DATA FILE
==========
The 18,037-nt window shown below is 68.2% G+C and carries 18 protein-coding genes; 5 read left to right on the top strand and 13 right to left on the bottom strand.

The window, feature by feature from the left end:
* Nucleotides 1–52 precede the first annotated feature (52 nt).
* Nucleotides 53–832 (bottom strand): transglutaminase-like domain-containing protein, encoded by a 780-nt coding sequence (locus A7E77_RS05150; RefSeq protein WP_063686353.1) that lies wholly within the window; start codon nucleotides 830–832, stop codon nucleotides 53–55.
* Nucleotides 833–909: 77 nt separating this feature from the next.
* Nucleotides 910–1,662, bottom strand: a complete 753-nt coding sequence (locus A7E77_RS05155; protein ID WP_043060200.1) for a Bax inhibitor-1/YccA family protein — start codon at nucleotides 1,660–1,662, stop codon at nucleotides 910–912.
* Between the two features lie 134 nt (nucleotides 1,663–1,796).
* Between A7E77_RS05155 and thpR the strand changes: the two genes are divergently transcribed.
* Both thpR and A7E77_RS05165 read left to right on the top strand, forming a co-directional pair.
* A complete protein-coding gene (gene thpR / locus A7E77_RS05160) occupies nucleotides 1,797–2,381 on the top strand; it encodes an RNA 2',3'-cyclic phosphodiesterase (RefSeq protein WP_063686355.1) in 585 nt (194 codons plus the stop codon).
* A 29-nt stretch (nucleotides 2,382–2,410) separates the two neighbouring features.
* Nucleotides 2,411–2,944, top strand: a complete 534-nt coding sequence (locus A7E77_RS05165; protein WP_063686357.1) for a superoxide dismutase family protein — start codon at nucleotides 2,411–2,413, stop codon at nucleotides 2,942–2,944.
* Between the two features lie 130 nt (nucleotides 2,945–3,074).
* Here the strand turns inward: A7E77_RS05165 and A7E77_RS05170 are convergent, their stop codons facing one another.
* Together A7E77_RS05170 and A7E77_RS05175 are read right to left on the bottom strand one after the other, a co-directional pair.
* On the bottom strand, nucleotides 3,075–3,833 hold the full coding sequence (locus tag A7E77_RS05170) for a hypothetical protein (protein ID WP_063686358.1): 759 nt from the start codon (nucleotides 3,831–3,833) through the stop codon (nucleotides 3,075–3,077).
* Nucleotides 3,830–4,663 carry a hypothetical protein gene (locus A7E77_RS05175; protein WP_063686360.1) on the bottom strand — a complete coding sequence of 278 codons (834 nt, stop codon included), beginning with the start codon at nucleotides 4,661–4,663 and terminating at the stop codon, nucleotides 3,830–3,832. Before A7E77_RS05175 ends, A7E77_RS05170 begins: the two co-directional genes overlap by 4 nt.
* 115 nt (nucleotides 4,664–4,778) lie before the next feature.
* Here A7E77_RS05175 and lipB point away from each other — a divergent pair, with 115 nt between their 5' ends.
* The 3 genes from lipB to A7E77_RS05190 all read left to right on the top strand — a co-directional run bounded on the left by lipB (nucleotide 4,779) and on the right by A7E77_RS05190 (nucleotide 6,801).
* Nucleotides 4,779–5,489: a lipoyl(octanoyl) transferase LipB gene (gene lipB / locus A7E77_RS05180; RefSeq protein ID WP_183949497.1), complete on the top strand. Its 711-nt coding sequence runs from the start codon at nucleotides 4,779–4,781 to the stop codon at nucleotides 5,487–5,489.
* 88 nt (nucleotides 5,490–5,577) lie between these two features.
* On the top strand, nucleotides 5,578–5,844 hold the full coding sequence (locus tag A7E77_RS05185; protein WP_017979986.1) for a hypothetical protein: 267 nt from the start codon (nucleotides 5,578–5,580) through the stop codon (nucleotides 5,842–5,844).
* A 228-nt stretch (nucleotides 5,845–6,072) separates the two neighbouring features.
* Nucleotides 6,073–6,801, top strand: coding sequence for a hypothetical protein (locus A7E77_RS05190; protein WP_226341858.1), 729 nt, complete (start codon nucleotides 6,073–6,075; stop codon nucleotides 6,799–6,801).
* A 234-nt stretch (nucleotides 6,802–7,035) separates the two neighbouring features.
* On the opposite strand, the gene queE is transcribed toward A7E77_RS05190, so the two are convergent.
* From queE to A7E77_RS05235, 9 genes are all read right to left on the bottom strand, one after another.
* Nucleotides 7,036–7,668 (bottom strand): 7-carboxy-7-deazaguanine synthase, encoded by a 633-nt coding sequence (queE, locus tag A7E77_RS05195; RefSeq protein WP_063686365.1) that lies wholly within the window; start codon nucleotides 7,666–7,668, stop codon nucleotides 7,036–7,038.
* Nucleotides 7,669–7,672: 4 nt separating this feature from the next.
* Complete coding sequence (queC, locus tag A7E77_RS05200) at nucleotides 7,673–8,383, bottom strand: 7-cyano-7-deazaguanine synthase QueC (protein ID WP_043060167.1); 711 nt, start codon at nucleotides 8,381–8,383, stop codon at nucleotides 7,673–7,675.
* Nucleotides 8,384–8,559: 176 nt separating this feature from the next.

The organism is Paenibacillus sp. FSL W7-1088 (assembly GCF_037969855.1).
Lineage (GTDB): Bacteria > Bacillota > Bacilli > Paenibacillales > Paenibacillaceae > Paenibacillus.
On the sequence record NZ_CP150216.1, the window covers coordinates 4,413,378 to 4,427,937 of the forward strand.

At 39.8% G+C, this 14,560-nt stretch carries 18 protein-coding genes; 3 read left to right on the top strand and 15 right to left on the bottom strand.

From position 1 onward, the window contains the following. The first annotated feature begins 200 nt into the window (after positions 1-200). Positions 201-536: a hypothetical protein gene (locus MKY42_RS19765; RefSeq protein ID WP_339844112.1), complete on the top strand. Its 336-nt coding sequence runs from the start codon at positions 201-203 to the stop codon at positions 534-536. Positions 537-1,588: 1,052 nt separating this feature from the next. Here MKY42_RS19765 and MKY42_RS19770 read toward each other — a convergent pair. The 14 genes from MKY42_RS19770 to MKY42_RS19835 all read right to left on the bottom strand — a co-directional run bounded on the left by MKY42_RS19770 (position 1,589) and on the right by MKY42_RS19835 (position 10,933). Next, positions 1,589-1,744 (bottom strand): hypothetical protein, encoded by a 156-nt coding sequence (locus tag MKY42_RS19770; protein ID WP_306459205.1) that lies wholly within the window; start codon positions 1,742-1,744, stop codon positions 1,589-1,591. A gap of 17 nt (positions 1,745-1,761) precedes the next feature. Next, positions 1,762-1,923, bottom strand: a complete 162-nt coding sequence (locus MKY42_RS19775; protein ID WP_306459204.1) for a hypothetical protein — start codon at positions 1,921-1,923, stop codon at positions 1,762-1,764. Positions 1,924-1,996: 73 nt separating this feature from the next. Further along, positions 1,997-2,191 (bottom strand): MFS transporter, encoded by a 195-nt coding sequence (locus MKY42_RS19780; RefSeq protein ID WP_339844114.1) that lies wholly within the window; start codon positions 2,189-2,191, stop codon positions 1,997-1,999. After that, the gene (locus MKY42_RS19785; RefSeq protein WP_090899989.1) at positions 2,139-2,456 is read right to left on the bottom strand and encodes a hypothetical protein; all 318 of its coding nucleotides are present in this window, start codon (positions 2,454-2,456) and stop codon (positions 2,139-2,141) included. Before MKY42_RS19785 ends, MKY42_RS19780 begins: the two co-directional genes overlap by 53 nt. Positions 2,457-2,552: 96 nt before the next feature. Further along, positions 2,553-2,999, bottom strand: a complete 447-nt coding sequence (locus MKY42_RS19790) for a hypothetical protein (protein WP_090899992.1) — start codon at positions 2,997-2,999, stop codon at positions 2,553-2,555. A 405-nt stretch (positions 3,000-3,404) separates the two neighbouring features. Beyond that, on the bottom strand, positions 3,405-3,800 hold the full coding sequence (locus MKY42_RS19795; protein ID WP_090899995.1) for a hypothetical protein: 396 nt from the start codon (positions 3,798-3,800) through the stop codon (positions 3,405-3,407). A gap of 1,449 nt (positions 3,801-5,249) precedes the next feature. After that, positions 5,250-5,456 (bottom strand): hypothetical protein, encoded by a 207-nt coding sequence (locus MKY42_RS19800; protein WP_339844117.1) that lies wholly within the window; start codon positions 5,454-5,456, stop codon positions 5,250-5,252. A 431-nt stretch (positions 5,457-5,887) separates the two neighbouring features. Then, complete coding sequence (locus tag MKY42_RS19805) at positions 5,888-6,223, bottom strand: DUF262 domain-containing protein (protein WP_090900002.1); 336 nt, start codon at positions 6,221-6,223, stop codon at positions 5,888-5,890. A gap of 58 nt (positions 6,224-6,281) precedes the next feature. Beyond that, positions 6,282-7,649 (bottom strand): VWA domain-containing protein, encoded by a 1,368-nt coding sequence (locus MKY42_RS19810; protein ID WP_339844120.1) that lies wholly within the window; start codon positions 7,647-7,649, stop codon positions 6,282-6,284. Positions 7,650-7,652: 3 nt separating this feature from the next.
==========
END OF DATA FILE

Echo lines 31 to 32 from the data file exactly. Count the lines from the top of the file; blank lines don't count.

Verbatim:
* Complete coding sequence (queC, locus tag A7E77_RS05200) at nucleotides 7,673–8,383, bottom strand: 7-cyano-7-deazaguanine synthase QueC (protein ID WP_043060167.1); 711 nt, start codon at nucleotides 8,381–8,383, stop codon at nucleotides 7,673–7,675.
* Nucleotides 8,384–8,559: 176 nt separating this feature from the next.